One of the main industrial sectors in Wilhelmshaven is the port industry with its wharves, sea port service companies, service providers and repair businesses, transhipment and handling businesses, and agencies, etc. The "JadeWeserPort" – Container Terminal Wilhelmshaven (CTW), operational since 2012 and the development of the neighbouring Freight Village provide prospects for employment in areas such as logistics and distribution. In 2016 Eurogate increased transhipment volume up to 480.000 Container (TEU). And since Volkswagen is interested in using the deep-water facilities the number of employed workers is assumed to rise from 400 to 600.[6]

Another element of the "Wilhelmshaven energy hub" programme is the chemical industry (refinery, PVC, and chlorine gas production), as well as power generation (two coal-fired power stations, wind power).

The German defence forces (German Navy, navy arsenal, logistics centre) together with the public sector, are the main pillars of the local employment market.


  • The Jadestadion, the stadium of Regionalliga Nord club SV Wilhelmshaven
  • Aquarium Wilhelmshaven, located on the Helgolandkai – a view of the oceans and underwater habitats around the world.
  • The Botanischer Garten der Stadt Wilhelmshaven, a municipal botanical garden.
  • The Deutsches Marinemuseum (Navy Museum), whose main exhibits are the former German Navy destroyer Mölders (D186), a submarine, and some smaller warships as well as an exhibition of German naval history from the 19th century onwards.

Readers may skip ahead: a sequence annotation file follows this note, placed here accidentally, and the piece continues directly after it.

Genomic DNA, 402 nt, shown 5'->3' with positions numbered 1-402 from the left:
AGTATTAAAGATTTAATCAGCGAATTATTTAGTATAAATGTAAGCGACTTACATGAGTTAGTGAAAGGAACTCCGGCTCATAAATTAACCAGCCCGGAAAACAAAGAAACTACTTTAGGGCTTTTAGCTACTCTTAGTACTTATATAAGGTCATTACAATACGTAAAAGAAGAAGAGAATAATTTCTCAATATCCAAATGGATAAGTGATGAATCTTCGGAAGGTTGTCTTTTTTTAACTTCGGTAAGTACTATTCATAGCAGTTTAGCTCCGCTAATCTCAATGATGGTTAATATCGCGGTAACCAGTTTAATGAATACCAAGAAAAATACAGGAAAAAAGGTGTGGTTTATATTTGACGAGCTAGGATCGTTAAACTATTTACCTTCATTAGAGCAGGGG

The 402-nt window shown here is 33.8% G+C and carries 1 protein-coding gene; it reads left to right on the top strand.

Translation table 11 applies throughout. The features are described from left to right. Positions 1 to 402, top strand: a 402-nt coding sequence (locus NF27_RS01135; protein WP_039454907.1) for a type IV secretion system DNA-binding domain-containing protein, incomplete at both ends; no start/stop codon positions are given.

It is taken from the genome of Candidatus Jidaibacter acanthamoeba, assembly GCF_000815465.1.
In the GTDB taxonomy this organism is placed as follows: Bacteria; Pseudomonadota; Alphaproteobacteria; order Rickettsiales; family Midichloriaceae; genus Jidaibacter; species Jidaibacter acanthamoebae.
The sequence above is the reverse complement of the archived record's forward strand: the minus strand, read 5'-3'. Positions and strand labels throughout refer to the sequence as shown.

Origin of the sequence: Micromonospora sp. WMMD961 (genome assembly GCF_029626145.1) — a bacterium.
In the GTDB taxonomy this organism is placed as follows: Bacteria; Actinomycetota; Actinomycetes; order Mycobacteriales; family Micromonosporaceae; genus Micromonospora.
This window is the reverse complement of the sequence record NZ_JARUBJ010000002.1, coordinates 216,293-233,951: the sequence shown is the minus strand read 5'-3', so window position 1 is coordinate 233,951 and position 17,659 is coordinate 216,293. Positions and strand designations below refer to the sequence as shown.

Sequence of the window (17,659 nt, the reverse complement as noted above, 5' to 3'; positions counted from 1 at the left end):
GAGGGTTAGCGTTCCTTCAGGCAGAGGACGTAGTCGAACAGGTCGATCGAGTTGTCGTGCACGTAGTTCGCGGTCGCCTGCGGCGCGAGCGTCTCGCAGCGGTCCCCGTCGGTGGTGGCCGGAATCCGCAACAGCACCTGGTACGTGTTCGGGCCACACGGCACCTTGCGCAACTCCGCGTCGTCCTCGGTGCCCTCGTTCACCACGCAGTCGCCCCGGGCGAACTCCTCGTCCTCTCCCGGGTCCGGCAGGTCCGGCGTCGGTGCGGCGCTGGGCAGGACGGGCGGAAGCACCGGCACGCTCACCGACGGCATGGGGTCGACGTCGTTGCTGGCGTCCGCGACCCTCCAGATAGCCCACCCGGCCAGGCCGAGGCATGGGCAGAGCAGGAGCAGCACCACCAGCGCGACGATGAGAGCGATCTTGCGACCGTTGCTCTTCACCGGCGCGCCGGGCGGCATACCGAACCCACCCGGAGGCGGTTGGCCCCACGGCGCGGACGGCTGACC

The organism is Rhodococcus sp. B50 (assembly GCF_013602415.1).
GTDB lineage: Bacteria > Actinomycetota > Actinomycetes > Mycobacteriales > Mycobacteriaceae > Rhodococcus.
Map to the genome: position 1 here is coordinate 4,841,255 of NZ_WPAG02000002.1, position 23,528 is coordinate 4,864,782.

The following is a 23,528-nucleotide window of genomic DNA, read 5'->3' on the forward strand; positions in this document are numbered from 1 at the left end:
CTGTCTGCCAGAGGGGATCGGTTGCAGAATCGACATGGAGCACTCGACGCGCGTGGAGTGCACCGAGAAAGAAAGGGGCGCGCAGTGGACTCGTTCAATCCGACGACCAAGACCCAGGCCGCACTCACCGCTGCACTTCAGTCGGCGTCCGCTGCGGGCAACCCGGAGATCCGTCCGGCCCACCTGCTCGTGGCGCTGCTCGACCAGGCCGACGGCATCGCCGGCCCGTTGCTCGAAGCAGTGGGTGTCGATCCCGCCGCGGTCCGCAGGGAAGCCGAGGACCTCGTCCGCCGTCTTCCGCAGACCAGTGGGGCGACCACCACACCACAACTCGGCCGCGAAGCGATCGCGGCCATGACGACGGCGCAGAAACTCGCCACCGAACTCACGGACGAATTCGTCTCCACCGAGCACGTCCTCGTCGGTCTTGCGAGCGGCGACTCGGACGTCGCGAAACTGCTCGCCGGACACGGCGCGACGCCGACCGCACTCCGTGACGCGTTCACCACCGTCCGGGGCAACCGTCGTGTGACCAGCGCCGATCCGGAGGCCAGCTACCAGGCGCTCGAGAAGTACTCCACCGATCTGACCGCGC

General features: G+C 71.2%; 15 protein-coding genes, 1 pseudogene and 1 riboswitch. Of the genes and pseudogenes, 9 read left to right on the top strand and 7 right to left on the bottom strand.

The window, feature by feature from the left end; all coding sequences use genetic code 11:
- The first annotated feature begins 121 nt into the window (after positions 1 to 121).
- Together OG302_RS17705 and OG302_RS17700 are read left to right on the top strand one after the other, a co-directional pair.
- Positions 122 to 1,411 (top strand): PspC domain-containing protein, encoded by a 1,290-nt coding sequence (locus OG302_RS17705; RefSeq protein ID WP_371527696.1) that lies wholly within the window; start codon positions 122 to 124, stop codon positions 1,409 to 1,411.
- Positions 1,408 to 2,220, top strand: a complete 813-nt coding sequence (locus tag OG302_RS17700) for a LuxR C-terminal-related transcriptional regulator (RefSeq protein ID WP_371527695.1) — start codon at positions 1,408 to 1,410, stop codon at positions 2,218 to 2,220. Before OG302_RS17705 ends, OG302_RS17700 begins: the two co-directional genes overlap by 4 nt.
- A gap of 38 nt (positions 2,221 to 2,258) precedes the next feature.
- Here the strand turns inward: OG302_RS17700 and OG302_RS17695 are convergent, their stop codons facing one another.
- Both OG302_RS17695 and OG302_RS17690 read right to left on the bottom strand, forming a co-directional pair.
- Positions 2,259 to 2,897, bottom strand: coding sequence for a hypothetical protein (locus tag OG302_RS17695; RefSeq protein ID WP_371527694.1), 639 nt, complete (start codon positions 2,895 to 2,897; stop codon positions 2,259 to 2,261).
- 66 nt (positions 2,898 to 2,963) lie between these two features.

• UNESCO World Heritage Site Wadden Sea Visitor center. The large permanent interactive exhibition provides insight into the wadden sea environment. One of the special displays is the 14-metre-long skeleton of a sperm whale which beached on the island of Baltrum in 1994 and weighed 39 tonnes when alive. The whale's organs were plastinized by Gunther von Hagens.
  • The Küstenmuseum (Coastal Museum). The exhibition displays a broad spectrum of the past, present and future of the coast.
  • The Bontekai, city harbor jetty, featuring the former light vessel "Weser" and the steam engine powered buoy layer "Kapitän Meyer", an active museum ship. During the "Jade Weekend" (late June) it is berth of tall sailing ships, too.
  • The double swing bridge Kaiser-Wilhelm-Brücke ("Emperor Wilhelm Bridge") crosses an inlet of the Jade Bight. It was built from 1905 to 1907 and is considered to be Wilhelmshaven's landmark.
  • The Town Hall (Rathaus), a large brick building, constructed from 1927 to 1929 by the architect Fritz Höger as the town hall of the city of Rüstringen.
  • The oldest church of the city is the St Jakobi Church at Neuende which was built in about 1383 under the direction of the chieftain of Jever Edo Wiemken. Source[7](etwa ab 1383 unter dem jeverschen Häuptling Edo Wiemken). The Christus-und-Garnisionskirche, was built centuries later in 1869 by the Prussian architect Friedrich Adler.
  • Kaiser-Wilhelm-Denkmal at the Friedrich-Wilhelm-Platz, a monument erected in memory of emperor Wilhelm I of Prussia in 1896, who was one of the founder of the city. After the statue had been melted down in 1942, it was reconstructed in 1994.
  • The entrance building of the former Kaiserliche Marinewerft ("emperor's shipyard"), built in the 1870s.
  • The building of the former Kaiserliche Westwerft ("emperor's western shipyard"), completed in 1913.

Every year in the first days of July, the big "Weekend on the Jade" event attracts hundreds of thousands of visitors to the big port, the southern beach and the navy arsenal. Another big event takes place at the end of the sailing season at the beginning of October when two dozen large sailing ships dock in Wilhelmshaven as part of the "JadeWeserPort Cup".


International relations

Wilhelmshaven is twinned with:

See also